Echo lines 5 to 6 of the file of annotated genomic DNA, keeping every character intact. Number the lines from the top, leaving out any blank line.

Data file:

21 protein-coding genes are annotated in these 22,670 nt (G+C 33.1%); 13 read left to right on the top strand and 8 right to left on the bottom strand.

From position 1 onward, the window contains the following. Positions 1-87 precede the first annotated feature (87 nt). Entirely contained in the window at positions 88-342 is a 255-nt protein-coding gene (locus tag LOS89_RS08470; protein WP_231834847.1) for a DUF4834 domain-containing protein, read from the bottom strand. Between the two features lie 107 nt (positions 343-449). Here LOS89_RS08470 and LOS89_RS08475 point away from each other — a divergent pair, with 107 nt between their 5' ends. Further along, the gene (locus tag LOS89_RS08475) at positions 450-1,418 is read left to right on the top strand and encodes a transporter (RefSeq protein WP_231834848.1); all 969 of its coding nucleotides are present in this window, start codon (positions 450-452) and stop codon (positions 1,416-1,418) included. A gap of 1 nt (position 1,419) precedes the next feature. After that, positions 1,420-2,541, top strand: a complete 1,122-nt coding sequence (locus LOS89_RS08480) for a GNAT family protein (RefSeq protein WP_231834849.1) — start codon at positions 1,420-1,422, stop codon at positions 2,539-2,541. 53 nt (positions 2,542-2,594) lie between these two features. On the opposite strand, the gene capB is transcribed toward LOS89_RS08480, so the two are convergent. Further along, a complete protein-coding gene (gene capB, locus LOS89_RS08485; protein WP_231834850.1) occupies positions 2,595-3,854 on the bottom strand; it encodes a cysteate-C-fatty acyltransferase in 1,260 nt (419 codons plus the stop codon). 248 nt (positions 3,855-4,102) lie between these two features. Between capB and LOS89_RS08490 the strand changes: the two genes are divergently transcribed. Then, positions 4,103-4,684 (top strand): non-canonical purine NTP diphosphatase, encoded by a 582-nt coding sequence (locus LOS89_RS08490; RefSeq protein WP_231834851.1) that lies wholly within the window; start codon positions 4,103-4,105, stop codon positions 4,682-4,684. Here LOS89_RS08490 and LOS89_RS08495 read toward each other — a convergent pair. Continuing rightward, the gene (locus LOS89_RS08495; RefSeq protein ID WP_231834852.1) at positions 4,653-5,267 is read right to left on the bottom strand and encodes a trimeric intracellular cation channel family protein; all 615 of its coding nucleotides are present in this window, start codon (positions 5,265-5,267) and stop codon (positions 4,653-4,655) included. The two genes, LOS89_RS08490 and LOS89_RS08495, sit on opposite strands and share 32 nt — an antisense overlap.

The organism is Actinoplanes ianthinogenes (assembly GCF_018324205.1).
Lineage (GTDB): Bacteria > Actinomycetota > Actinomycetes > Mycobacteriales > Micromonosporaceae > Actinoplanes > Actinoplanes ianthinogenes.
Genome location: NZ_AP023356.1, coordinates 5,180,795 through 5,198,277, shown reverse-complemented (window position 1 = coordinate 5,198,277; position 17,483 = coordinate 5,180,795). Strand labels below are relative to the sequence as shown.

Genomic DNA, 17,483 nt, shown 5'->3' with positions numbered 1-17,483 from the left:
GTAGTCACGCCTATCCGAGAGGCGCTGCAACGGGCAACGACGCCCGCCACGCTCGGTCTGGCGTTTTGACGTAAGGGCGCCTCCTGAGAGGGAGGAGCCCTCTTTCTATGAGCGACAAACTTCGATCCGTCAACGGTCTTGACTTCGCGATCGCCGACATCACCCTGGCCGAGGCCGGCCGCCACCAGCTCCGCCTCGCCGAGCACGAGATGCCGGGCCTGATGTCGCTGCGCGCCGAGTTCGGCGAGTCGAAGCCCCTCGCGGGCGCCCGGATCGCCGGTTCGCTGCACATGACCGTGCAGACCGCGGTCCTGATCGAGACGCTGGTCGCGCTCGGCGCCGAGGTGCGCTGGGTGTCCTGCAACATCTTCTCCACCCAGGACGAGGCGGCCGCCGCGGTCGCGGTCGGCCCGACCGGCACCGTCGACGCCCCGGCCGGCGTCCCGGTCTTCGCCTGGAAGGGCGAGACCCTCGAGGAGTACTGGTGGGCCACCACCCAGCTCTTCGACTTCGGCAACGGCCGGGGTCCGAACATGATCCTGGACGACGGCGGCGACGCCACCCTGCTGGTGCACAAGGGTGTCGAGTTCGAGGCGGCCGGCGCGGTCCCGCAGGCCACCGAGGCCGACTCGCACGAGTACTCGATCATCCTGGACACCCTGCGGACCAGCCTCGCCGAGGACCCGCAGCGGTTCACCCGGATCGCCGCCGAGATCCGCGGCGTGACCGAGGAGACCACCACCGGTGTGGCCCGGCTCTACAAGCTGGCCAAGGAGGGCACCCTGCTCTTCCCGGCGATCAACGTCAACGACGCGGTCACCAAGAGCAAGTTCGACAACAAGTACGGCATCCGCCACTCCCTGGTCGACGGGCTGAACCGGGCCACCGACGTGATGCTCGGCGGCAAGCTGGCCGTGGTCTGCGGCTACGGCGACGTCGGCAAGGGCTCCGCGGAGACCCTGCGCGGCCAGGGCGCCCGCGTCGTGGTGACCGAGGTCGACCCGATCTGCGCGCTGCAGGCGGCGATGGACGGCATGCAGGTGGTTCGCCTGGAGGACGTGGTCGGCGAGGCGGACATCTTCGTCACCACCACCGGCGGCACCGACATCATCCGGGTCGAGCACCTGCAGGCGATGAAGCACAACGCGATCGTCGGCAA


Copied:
Genome location: NZ_AP023356.1, coordinates 5,180,795 through 5,198,277, shown reverse-complemented (window position 1 = coordinate 5,198,277; position 17,483 = coordinate 5,180,795). Strand labels below are relative to the sequence as shown.

Genomic DNA, 17,483 nt, shown 5'->3' with positions numbered 1-17,483 from the left: